There are messages like the one to the Chairman openly threatening the displeasure of Joe Biden if money is not sent to them immediately. In the WhatsApp message, Hunter stated:

“I am sitting here with my father and we would like to understand why the commitment made has not been fulfilled. Tell the director that I would like to resolve this now before it gets out of hand, and now means tonight. And, Z, if I get a call or text from anyone involved in this other than you, Zhang, or the Chairman, I will make certain that between the man sitting next to me and every person he knows and my ability to forever hold a grudge that you will regret not following my direction. I am sitting here waiting for the call with my father.”

‘Man sitting next to him’

Hunter will now have to answer for exactly what the “man sitting next” to him was prepared to do if money did not continue to flow to the Biden family.

There are other specific communications that will likely be raised with Hunter. For example, Devon Archer reportedly recounted how, in 2015, Mykola Zlochevsky and Vadym Pozharski, two executives of the corrupt Ukrainian energy firm Burisma, pressed Hunter to “get help from D.C.” to fire a Ukrainian prosecutor who was investigating Burisma for corruption. Archer said that Hunter, Zlochevsky and Pozharski stepped away to make the call.

Hunter can also address communications with government officials on behalf of foreign clients. His access to top officials was clearly due to his family name and influence.

The irony is that the long delay in bringing Hunter to this moment could prove his undoing. The committee has waited until it collected a massive amount of data and records on these financial records. It has interviewed witnesses on the influence-peddling operation.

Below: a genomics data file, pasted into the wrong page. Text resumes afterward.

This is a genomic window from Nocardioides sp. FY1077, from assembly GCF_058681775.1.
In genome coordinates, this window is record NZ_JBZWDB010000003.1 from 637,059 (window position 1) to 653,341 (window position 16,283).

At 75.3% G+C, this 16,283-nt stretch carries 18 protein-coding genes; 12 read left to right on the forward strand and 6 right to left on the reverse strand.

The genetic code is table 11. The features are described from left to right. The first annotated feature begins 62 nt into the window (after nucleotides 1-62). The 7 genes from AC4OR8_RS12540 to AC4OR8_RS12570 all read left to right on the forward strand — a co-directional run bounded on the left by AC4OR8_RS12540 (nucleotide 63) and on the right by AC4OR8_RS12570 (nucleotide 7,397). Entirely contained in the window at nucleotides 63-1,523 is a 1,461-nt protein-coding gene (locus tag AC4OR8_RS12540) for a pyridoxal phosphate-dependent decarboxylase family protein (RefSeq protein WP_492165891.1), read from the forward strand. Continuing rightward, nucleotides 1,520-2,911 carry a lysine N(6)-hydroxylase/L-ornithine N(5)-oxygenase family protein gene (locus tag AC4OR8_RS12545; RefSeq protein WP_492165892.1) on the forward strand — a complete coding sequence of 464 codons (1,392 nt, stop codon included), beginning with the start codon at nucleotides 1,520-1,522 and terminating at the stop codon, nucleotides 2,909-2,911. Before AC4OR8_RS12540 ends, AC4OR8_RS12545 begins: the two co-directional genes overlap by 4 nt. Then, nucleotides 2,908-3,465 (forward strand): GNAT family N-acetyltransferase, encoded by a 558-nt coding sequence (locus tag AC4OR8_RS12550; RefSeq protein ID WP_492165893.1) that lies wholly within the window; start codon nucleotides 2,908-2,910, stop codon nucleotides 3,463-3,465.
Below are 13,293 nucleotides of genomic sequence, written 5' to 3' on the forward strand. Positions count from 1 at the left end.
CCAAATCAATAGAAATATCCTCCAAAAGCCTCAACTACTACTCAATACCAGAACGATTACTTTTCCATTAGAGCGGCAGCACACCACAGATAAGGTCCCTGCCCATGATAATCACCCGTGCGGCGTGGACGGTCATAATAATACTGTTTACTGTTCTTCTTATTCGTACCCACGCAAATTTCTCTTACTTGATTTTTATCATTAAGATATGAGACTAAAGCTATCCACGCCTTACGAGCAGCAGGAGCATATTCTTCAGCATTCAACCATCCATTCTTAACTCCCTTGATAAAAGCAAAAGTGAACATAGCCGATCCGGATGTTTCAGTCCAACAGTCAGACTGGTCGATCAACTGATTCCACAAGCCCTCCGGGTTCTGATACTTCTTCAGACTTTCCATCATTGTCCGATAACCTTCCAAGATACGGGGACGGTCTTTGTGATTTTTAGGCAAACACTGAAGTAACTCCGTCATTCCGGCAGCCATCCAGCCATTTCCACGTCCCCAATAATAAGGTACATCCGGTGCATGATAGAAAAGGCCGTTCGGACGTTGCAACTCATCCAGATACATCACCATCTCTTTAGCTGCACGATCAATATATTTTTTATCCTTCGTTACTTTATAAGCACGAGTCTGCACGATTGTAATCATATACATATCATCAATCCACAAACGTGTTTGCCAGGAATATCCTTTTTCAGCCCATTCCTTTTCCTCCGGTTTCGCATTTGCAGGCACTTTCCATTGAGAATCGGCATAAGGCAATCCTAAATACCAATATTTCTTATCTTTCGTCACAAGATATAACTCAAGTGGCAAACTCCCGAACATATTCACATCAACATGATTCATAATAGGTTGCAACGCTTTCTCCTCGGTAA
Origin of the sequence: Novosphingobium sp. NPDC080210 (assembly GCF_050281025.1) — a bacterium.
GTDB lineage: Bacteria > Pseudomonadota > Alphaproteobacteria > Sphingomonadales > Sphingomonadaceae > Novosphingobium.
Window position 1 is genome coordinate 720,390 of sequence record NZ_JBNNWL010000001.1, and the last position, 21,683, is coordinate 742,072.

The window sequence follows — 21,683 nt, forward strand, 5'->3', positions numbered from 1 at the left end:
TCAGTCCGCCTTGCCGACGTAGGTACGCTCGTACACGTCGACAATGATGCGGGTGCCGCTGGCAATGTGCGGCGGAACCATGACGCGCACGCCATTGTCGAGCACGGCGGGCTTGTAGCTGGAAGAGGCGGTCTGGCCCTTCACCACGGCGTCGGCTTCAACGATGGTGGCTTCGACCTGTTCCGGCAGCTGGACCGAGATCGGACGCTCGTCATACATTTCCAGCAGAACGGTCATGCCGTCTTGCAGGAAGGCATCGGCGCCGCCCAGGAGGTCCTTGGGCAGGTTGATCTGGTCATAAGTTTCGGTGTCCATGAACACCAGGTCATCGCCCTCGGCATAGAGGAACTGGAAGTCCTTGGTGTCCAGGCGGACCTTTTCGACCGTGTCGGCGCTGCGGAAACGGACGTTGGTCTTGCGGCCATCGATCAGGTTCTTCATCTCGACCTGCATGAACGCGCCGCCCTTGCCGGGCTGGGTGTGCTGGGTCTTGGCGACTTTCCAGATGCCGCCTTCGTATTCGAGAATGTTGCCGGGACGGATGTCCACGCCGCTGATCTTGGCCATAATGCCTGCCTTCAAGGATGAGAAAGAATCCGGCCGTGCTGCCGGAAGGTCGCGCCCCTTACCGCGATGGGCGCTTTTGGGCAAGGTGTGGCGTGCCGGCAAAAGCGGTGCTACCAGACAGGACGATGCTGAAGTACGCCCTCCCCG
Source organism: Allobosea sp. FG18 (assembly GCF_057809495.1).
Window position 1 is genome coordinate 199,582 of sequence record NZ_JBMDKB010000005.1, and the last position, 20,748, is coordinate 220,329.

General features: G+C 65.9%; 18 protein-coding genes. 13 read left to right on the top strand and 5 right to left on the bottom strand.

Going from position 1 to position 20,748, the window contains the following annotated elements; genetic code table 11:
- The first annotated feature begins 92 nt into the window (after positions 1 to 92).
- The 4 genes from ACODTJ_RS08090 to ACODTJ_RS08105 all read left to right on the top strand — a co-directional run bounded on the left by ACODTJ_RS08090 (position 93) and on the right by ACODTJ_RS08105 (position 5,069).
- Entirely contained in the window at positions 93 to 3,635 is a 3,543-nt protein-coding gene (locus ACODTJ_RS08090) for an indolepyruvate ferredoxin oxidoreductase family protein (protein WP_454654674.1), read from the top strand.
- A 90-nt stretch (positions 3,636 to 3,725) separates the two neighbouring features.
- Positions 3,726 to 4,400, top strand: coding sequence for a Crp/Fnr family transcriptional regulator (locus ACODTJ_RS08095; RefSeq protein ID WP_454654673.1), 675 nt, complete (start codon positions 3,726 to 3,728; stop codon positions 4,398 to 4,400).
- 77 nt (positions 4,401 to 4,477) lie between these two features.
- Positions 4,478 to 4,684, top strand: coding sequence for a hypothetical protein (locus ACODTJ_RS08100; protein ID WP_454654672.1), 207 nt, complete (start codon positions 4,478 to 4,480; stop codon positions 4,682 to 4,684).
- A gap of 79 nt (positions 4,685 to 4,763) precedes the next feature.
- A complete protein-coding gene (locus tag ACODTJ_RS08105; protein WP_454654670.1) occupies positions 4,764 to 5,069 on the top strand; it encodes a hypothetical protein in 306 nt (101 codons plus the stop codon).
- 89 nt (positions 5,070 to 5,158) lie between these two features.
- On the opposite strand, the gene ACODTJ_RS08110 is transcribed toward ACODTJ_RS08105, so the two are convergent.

Hunter must now address highly specific questions and evidence under oath. If he is found to have lied, he can be charged with a criminal felony.

The threat of prosecution is real. Hunter has benefited from the Justice Department limiting its investigation and inexplicably allowing the statute of limitations to run on key charges.

False statements on any of these questions could result in new charges and pressure on Attorney General Merrick Garland to prosecute. After all, Trump officials were prosecuted for contempt of Congress under Garland.

Hunter is likely to cite his past drug use and the passage of time for failing to remember details. He continues to vacillate on whether the laptop itself is really his or, as he has suggested in the past, possible Russian disinformation.

The use of his drug addiction as a defense was successful with the media, but is likely to be less so with Congress. During periods where he claims to have been a hopeless junkie, he was a key player in a global influence-peddling scheme netting millions through a complex labyrinth of accounts.

Hunter will have to testify at his own peril for the first time under oath and leave the niceties behind.

Jonathan Turley is an attorney and professor at George Washington University Law School.